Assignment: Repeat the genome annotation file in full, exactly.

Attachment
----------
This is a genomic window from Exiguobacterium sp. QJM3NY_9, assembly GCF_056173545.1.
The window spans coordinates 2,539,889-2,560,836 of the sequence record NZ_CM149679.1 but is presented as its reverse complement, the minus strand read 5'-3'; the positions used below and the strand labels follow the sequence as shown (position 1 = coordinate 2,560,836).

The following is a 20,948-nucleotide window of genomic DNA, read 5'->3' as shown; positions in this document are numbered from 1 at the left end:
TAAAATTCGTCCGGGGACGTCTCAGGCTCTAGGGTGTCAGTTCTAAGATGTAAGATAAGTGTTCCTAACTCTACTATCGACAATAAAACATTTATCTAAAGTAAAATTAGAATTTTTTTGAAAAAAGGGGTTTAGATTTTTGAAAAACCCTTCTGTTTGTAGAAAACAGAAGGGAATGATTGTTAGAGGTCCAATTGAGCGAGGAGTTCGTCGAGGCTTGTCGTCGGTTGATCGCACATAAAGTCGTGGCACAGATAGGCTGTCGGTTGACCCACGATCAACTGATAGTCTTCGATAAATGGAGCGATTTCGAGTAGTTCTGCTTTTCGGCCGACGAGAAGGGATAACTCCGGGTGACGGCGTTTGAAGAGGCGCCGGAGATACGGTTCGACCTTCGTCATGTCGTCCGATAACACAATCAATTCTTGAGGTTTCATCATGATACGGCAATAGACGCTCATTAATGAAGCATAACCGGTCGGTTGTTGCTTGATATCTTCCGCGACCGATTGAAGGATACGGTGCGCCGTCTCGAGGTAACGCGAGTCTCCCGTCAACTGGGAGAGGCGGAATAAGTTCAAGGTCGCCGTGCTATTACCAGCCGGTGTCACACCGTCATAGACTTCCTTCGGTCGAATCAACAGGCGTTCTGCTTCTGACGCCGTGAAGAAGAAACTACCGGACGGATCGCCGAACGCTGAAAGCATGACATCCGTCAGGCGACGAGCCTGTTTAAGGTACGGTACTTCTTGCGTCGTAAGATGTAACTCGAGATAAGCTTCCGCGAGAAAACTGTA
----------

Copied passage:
This is a genomic window from Exiguobacterium sp. QJM3NY_9, assembly GCF_056173545.1.
The window spans coordinates 2,539,889-2,560,836 of the sequence record NZ_CM149679.1 but is presented as its reverse complement, the minus strand read 5'-3'; the positions used below and the strand labels follow the sequence as shown (position 1 = coordinate 2,560,836).

The following is a 20,948-nucleotide window of genomic DNA, read 5'->3' as shown; positions in this document are numbered from 1 at the left end:
TAAAATTCGTCCGGGGACGTCTCAGGCTCTAGGGTGTCAGTTCTAAGATGTAAGATAAGTGTTCCTAACTCTACTATCGACAATAAAACATTTATCTAAAGTAAAATTAGAATTTTTTTGAAAAAAGGGGTTTAGATTTTTGAAAAACCCTTCTGTTTGTAGAAAACAGAAGGGAATGATTGTTAGAGGTCCAATTGAGCGAGGAGTTCGTCGAGGCTTGTCGTCGGTTGATCGCACATAAAGTCGTGGCACAGATAGGCTGTCGGTTGACCCACGATCAACTGATAGTCTTCGATAAATGGAGCGATTTCGAGTAGTTCTGCTTTTCGGCCGACGAGAAGGGATAACTCCGGGTGACGGCGTTTGAAGAGGCGCCGGAGATACGGTTCGACCTTCGTCATGTCGTCCGATAACACAATCAATTCTTGAGGTTTCATCATGATACGGCAATAGACGCTCATTAATGAAGCATAACCGGTCGGTTGTTGCTTGATATCTTCCGCGACCGATTGAAGGATACGGTGCGCCGTCTCGAGGTAACGCGAGTCTCCCGTCAACTGGGAGAGGCGGAATAAGTTCAAGGTCGCCGTGCTATTACCAGCCGGTGTCACACCGTCATAGACTTCCTTCGGTCGAATCAACAGGCGTTCTGCTTCTGACGCCGTGAAGAAGAAACTACCGGACGGATCGCCGAACGCTGAAAGCATGACATCCGTCAGGCGACGAGCCTGTTTAAGGTACGGTACTTCTTGCGTCGTAAGATGTAACTCGAGATAAGCTTCCGCGAGAAAACTGTA